Dethatch Your Lawn
A thin thatch layer can be advantageous to your grass. However, you’ll need to ensure you don’t allow it to overgrow. Dethatching a thick layer of organic material will boost the drainage and lower the water retention of your thatch.
Aerate the Soil
Doing so elevates the drainage and allows nutrients, water, and air to flow readily to tree roots, grass, and plants in your yard. Additionally, aeration will alleviate the compact soil that compels water to be drawn to the surface rather than draining into the soil.
Switch Up Your Irrigation
Spread your watering sessions across the week. For instance, if you water your grass once a week for 35 minutes, you can spread it out such that you do so twice a week for 18 minutes each to switch things up.
Resultantly, your irrigation schedule will ensure your grass still receives an adequate amount of water while avoiding soaking the soil. That will ensure you’re not saturating areas of your lawn and providing various mushroom species with the perfect habitat.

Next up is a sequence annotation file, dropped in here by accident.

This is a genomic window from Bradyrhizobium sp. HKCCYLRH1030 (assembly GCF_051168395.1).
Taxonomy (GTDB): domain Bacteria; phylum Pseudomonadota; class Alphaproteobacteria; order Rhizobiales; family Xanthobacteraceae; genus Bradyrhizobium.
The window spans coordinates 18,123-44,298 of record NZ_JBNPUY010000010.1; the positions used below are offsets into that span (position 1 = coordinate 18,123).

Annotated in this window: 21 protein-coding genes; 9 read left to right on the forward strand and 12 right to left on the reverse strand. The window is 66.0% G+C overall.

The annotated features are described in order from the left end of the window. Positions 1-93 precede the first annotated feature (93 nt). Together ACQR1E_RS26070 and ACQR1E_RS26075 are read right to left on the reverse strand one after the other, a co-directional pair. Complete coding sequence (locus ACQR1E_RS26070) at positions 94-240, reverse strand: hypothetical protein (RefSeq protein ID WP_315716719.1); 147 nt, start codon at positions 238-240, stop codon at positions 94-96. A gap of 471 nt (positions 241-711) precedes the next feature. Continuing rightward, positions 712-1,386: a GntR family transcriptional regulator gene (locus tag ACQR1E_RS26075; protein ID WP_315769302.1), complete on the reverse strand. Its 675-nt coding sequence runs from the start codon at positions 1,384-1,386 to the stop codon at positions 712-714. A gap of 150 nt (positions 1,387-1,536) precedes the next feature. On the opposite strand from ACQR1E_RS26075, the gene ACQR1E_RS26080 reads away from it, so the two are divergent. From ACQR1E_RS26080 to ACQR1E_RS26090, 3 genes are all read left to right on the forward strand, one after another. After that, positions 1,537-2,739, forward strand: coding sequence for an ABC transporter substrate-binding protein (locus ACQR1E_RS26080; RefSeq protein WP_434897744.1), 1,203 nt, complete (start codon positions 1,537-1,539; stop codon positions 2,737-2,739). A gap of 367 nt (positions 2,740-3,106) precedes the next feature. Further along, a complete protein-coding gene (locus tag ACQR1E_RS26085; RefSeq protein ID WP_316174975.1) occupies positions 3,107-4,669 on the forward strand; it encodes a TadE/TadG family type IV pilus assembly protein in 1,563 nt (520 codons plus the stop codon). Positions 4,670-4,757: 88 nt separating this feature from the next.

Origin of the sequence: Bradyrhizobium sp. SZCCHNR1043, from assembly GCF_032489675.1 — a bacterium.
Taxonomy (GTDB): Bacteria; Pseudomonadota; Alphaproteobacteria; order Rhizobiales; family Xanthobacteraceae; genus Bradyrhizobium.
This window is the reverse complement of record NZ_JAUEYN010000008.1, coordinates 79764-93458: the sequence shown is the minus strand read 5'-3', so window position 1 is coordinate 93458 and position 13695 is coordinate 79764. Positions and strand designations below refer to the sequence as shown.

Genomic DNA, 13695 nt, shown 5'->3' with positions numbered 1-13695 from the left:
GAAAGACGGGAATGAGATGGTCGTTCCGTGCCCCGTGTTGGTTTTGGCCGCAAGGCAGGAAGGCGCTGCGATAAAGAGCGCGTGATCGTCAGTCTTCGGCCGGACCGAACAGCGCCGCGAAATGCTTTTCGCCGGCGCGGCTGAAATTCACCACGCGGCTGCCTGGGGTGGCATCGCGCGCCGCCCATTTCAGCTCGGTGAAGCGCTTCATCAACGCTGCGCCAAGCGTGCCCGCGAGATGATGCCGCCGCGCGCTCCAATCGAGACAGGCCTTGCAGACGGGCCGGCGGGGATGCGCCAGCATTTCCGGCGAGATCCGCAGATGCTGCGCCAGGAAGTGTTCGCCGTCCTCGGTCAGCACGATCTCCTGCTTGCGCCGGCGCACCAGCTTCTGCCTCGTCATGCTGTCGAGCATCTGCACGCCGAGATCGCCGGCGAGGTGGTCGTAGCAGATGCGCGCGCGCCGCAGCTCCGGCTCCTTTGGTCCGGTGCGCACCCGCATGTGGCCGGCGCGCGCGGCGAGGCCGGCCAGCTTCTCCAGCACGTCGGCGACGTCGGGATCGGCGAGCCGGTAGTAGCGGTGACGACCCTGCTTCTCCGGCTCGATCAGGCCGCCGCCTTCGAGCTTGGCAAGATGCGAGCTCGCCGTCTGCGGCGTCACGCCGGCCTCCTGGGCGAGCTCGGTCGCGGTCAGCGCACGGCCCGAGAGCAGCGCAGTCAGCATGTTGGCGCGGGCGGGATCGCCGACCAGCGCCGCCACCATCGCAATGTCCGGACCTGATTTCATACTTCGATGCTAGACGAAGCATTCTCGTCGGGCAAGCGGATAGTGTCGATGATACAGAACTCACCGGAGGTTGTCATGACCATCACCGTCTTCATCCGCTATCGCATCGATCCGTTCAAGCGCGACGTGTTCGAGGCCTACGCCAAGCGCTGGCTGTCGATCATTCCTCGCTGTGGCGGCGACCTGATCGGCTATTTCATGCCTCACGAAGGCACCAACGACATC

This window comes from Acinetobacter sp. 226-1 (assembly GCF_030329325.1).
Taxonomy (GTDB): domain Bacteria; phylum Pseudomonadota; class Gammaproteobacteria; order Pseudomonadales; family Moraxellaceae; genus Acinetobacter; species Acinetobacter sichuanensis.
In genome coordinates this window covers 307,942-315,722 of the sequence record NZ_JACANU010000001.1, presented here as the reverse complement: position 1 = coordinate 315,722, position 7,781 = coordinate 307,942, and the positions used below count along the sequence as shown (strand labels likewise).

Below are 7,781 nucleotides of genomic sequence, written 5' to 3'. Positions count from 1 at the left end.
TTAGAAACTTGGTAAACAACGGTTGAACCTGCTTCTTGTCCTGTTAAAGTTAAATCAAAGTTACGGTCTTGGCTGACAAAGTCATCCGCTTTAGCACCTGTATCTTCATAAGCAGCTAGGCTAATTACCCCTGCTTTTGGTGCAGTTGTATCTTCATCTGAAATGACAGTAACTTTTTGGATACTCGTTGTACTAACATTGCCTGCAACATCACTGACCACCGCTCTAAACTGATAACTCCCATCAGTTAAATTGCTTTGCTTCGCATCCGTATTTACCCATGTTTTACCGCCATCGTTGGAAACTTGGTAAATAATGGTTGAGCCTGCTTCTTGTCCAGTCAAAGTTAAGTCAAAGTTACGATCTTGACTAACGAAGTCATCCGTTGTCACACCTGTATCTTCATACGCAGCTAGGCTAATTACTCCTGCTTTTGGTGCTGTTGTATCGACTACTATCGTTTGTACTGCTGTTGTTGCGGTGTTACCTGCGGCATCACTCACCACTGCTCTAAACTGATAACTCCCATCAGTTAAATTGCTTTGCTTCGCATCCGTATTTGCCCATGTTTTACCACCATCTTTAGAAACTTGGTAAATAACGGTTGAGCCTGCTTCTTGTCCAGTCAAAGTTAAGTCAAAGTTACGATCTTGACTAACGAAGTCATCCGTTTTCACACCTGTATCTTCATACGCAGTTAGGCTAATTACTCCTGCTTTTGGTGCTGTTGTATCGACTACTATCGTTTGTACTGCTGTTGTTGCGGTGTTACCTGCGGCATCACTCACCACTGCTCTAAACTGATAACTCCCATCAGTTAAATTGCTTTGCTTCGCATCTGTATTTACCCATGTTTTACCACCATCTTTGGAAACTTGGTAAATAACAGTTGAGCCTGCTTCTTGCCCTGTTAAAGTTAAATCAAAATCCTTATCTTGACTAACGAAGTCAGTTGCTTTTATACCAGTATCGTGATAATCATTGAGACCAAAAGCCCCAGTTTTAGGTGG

A plethora of homeowners cringe and sigh at the sight of wild mushrooms growing in their backyard. Granted, wildlife gardeners might smile at seeing new species. However, if you prefer not to have mushrooms growing on your lawn, you can take the measures discussed to get rid of them and prevent re-growth. You can also rope in a professional to get the job done.